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Most oil company chief believe the basics of energy demand won't change as the developing world grows and economies expand, but unlike Shell chief Ben van Beurden's caution this week that COVID-19 could permanently change habits, Henry believes demand for oil and steel can only rise.
"The fundamentals of global population growth, the billions of people around the world who are seeking to lift their living standards, further industrialisation, further motor vehicles being purchased around the world," he said during an online retail investor Q&A.
Even in a world where demand remains constrained, reservoir decline -- at a global average of 3% per year -- will mean oil companies will need to keep investing in exploration and appraisal.
BHP in November last year noted during its Petroleum Briefing Day that itss preference was for oil over gas.
President of petroleum operations Geraldine Slattery said even in "a decarbonising world, deepwater oil and advantaged gas close to established infrastructure can offer competitive returns for decades to come".
Then, it assumed a 2020-2030 average Brent price of US$74.43 per barrel, based on a Wood Mackenzie forecast and suggested oil demand will peak then decline "modestly" but field decline will occur more rapidly than demand decline.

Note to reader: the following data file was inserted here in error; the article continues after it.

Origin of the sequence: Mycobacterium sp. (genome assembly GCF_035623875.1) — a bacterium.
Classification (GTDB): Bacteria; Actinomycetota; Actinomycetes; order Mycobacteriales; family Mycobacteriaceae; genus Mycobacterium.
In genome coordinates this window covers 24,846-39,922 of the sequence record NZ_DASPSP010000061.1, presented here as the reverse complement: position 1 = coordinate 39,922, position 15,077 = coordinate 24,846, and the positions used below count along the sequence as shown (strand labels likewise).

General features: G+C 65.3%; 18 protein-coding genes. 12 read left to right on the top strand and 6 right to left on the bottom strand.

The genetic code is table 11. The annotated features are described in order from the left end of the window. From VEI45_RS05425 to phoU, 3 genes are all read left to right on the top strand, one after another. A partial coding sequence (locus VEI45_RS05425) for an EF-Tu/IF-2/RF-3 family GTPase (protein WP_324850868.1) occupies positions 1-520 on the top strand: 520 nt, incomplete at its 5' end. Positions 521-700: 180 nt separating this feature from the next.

BHP's key areas are the US Gulf of Mexico which is a "large long life position"; the Bass Strait which offers "modest investable opportunities; the NWS which yields "strong free cash flow; Scarborough which offers "growth potential"; and the deepwater Mexico Trion project which offers both "equity and exploration potential".
Trinidad and Tobago hold an "advantaged gas position with significant volumes and equity providing flexibility on development".
Mexico and Trinidad and Tobago North provide new supply from the middle of next decade when its currently producing assets enter will decline.
It offered guidance of 110 million to 116 million barrels of oil equivalent in 2019-2020, with a medium term outlook of production around 110MMbbl per annum.
Yesterday Henry said in the shorter term the mining and petroleum company was "taking action" to maximise the value of its commodities, delaying producing or selling them until market conditions recover enough to offer a competitive price.
To that end he noted the delay in sanction of the offshore Western Australia.
Scarborough gas field BHP shares 26.5%-73.5% with operator Woodside Petroleum.
"In the face of near-term pressure the teams have been taking action to protect the businesses."
"We continue to believe in the fundamentals."